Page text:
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Review: Books, Theatre, Albums, Movies and Gigs

If The Shoe Fits

Author: Donna Lesley Price

Director: Richie Grice
Producer: Boom Boom Baby Productions
Liverpool Academy of Arts Actors Studio

Cast: Sue Burke, Terri Nesbit, Donna Coleman, Donna Price, Richie Grice,
Trev Flemming, Barry Mason, Nico Xander, Paul Symm, Lesley Hendry

Saturday, May 17th 2008
WOS Rating: ***

Image: If The Shoe Fits promotional image


Okay, let me get this over with straight away. There is nothing wrong with swearing, crudity and sexual innuendo as long as it is in context, suits the audience and is, well, either funny or poignant. There shouldn’t be any taboos in the arts, but using the “F-word” like a full stop for the “my mum’s neighbour’s in the audience” shock value does not a great play make.

 

Is there a lot of swearing in If The Shoe Fits? Yes. Is it largely unnecessary? Yes. Does it bring any sort of realism to the play? It’s set, mostly, in a shoe shop so no, it doesn’t. Okay, so much of the dialogue is between friends, but even so. It’s doubtful Dolcis would be looking to employ such a bunch in the near future or that the tills will be ringing out like Bells on Christmas Eve either in any such business.

Donna Price is not the first to succumb to this growing trend, either. Dave Kirby, Willy Russell and even Alan Bleasdale have fallen into this particular Chubby Brown sized Elephant Trap recently, though these last three have also delivered plays that have a substance that is both thought provoking and, also, original. If The Shoe Fits is a “nicely” structured piece, but it could have been so much better if a little more emphasis had been placed on character and plot rather than titillation and inference.

With that said, however, there is still much to commend If The Shoe Fits with a certain edginess that is, quite often, highly entertaining. There are also a few surprises that are downright hilarious and, so, make the play as a whole work quite well and that in no small part is thanks to the cast whose timing is pretty much spot on if, at times, their characters are stereotypical.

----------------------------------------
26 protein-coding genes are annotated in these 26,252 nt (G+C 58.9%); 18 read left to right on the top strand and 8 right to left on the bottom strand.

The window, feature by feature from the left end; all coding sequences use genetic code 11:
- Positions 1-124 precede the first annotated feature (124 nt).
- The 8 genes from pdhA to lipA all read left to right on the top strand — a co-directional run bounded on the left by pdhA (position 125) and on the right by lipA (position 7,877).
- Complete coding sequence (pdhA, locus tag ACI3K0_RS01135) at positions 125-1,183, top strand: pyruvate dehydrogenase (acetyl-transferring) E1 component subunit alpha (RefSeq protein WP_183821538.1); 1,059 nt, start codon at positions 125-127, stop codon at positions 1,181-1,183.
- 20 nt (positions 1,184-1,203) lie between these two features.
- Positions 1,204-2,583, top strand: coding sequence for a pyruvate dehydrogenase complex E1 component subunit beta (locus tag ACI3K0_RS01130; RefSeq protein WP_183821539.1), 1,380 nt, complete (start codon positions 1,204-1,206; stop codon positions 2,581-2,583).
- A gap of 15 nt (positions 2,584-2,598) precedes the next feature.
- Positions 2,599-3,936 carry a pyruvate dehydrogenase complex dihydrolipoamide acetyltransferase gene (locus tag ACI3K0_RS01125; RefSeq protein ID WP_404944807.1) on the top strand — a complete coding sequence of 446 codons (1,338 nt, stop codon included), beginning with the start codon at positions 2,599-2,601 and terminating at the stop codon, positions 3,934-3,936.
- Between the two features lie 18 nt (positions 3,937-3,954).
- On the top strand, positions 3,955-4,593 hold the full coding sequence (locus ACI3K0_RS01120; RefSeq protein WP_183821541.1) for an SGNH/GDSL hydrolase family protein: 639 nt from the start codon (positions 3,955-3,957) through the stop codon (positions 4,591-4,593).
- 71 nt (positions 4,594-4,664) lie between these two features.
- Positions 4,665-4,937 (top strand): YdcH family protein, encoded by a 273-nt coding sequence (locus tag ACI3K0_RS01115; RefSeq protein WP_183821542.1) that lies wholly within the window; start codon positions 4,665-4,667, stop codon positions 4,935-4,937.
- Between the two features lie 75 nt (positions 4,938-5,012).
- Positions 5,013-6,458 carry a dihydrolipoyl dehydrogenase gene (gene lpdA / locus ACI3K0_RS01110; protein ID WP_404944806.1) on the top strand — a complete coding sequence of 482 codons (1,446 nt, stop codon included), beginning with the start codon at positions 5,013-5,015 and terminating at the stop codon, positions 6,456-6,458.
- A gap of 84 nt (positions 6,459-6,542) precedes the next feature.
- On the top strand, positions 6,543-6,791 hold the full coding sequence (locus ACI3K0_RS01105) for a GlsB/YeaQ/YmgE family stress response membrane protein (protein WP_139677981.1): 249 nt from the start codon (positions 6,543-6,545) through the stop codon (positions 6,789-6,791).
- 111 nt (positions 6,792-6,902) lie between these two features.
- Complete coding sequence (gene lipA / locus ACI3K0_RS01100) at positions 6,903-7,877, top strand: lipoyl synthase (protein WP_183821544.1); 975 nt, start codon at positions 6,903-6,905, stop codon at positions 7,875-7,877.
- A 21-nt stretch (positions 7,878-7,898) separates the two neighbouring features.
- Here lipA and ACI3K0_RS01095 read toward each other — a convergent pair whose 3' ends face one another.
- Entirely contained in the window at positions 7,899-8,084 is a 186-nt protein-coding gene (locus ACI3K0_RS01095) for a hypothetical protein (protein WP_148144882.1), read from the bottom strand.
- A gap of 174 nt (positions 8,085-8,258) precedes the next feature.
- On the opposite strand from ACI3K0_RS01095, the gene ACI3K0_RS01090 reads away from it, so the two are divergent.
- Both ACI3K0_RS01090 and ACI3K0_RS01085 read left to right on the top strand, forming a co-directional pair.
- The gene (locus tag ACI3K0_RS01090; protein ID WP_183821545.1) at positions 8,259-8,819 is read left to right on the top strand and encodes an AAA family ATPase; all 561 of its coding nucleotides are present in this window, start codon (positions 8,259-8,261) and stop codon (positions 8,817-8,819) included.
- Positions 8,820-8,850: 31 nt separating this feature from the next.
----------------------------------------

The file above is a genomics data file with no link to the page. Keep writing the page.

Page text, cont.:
Richie Grice’s performance as the overtly camp owner of Twinkle Toes, Jamie, is tailor – or cobbler – made for the role and like all great drunks are played by tea-totals, Grice comes up to the mark similarly well in the Gay stakes.

Excellent, too, are Sue Burke as the mother-figure / shop manager, Liz, with her words of wisdom and humble naiveté shining through in every word and mannerism, and Terri Nesbit, whose Chaz character’s seemingly literal laid back approach to life hides a deeper, darker secret and is pulled off with great skill.

Stealing the credits, however, is Trev Flemming, who delivers the most lines that are both rude and shocking, but also those that are in keeping with their character’s “voices”. Never once does he slip out of his roles as a Priest and Nightclub Barman, sticking to his portrayal well and delivering his lines with great poise and style.

Besides which he deserves special praise for having the bottle to wear his costumes with such obvious relish and not run for the wings as soon as the spotlight hit him.
If The Shoe Fits is an enjoyable night out. There are some great lines and some excellent twists, but as it stands it also suffers too many times of trying too hard to feed the Scouse, well, Scouse.

Donna Lesley Price clearly has talent, but perhaps concentrating a little less on trying to shock an audience and a little more on telling them a more meaningful story – perhaps by concentrating on perhaps two characters rather than the stories of the whole cast at this early stage of her career – will move her along a mile or two.

 

 


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“Writing gets me away for a while' from this world and into one where I, alone, can make or
break the rules as I see fit.” - Chris High 2003.
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